I wish some guys would hit them a lot less than they do. I call it the "flapping cymbals syndrome." It seems to mostly affect guys coming from harder rock backgrounds taking gigs in sports bar bands playing more vocal oriented pop music. Crash cymbals here, there and everywhere.

Anyway, I think playing them less is a good way to figure out where the pitches better belong.
 

ineedaclutch

Platinum Member
Just make it easy on yourself and always hit both ;-)
Exactly. Problem solved.
I don’t use crashes often, but like @toddbishop, I keep the smaller one on the right. I don’t want the crash sounding too similar to the ride next to it, and the wash emanating from it. Aside from that, I find I don’t need to give it much thought.
 

wraub

Well-known member
Currently have one crash, one splash, one ride, and one "effects" cymbal in my setup, and am liking it very much.
I could see having and using more, but I'm good with exploring, doing more with less.
I tend to use the splash as an accent, in mid verse for example ala Copeland, and use the crash for choruses and downbeats, but, no real rules for me.
Just try to place them where they sound good. ;)
 

strikefast

New member
Speaking of cutting down on hitting cymbals frequently, the hi-hat can be utilized even further to add flavor to the music. Hitting an open hi-hat instead of a crash cymbal would make things a lot more fluid, especially when reserving said crash cymbal for the next bar.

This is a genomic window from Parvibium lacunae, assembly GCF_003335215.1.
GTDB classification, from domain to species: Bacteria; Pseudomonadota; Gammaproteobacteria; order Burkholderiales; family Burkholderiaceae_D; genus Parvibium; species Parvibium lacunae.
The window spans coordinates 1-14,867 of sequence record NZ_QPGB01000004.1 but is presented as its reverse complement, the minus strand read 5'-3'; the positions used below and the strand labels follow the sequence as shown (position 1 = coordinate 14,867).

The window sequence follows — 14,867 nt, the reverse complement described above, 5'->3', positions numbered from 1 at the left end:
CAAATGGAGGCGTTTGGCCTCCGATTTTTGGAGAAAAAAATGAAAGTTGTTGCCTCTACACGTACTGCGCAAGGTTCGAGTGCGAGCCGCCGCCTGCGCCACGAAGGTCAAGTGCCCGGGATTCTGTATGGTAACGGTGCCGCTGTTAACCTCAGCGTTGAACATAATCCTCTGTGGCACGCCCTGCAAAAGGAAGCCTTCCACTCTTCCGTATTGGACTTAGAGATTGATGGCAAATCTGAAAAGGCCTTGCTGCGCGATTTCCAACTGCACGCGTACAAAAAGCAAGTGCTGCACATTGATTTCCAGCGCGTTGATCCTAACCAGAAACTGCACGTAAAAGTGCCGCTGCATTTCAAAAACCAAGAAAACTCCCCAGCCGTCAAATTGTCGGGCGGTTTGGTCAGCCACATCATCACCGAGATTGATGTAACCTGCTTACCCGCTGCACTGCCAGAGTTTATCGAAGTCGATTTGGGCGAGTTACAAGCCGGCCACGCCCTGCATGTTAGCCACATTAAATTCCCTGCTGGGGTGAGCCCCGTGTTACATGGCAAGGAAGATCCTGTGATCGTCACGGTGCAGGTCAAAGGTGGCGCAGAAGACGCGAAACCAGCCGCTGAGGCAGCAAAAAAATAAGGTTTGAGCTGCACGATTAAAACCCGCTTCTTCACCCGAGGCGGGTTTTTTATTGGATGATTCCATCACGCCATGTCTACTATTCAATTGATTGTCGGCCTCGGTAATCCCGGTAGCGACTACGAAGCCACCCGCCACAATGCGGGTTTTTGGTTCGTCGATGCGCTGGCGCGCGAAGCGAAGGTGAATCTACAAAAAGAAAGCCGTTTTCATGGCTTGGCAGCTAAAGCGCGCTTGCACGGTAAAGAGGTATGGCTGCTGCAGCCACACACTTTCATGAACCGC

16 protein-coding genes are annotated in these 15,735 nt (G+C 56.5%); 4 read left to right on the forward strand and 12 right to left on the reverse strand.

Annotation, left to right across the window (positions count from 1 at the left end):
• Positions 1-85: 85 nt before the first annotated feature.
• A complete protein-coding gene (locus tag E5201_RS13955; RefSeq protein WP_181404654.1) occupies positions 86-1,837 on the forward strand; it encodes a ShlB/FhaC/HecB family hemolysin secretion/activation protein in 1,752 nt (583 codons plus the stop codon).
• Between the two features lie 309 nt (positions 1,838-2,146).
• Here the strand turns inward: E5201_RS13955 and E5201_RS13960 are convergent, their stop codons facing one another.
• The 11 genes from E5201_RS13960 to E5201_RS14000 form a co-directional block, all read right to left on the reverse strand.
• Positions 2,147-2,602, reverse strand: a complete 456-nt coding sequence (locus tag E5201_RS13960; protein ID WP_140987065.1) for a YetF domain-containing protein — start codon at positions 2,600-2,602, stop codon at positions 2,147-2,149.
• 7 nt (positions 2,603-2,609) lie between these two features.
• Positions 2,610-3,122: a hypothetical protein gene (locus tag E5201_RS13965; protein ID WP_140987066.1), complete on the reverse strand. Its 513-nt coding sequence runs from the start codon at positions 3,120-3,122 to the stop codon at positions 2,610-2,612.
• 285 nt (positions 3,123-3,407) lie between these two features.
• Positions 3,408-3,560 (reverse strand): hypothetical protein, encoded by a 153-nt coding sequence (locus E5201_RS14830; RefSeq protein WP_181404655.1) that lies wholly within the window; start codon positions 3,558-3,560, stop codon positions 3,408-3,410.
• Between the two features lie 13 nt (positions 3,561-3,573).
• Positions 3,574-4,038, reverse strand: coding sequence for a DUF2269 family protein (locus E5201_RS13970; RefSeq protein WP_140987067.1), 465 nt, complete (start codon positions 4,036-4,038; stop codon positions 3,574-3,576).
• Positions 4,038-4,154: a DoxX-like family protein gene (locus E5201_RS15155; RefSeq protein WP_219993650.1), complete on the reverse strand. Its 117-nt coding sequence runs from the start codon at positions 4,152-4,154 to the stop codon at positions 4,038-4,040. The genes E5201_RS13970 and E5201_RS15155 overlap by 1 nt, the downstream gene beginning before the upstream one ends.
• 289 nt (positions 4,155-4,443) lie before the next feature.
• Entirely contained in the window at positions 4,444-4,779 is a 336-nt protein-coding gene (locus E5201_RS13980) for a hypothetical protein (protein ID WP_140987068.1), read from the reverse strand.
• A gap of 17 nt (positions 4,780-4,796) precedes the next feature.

There's a downside to this if you're playing double bass, but you can always install a proper clutch or add an identical pair of them that's locked (to be played while in double bass mode, and then you can simulate the release sound by immediately striking the open one).
 

NouveauCliche

Senior Member
Since this is sliding into a "No crash cymbals" discussion.


One of my favorite drum tracks that inspired my favorite drum purchase features zero crash cymbals at all. Pretty cool in a rock tune.



Also - if you (meaning the general "you" no OP haha) ever do a drum cover of this and have a ton of cymbal crashes on it (like many I've seen) you are officially fired.
 
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yammyfan

Senior Member
You can also curb this complication by using crashes of similar diameters. I now have only two crashes in my setup: 18" and 19". The 19", owing to its greater diameter, has a slightly lower tonal presence than the 18", but they're really quite close. Few listeners would know which one I'm striking, especially in a mix with other instruments. If, on the other hand, you're playing a 15" and a 19", the tonal differences will be vast, as will the decay. All things being equal, the 15" will be higher and more focused, while the 19" will be lower and broader but will sustain longer.

It's not out of the question for drummers to use identical crashes -- two 18"s, for instance. With just one sound, the tonal dilemma disperses.
I have a similar philosophy and often bring just two crashes to gigs and practice - one 18" and one 19" Zildjian K Sweet. Dynamite combo. (y)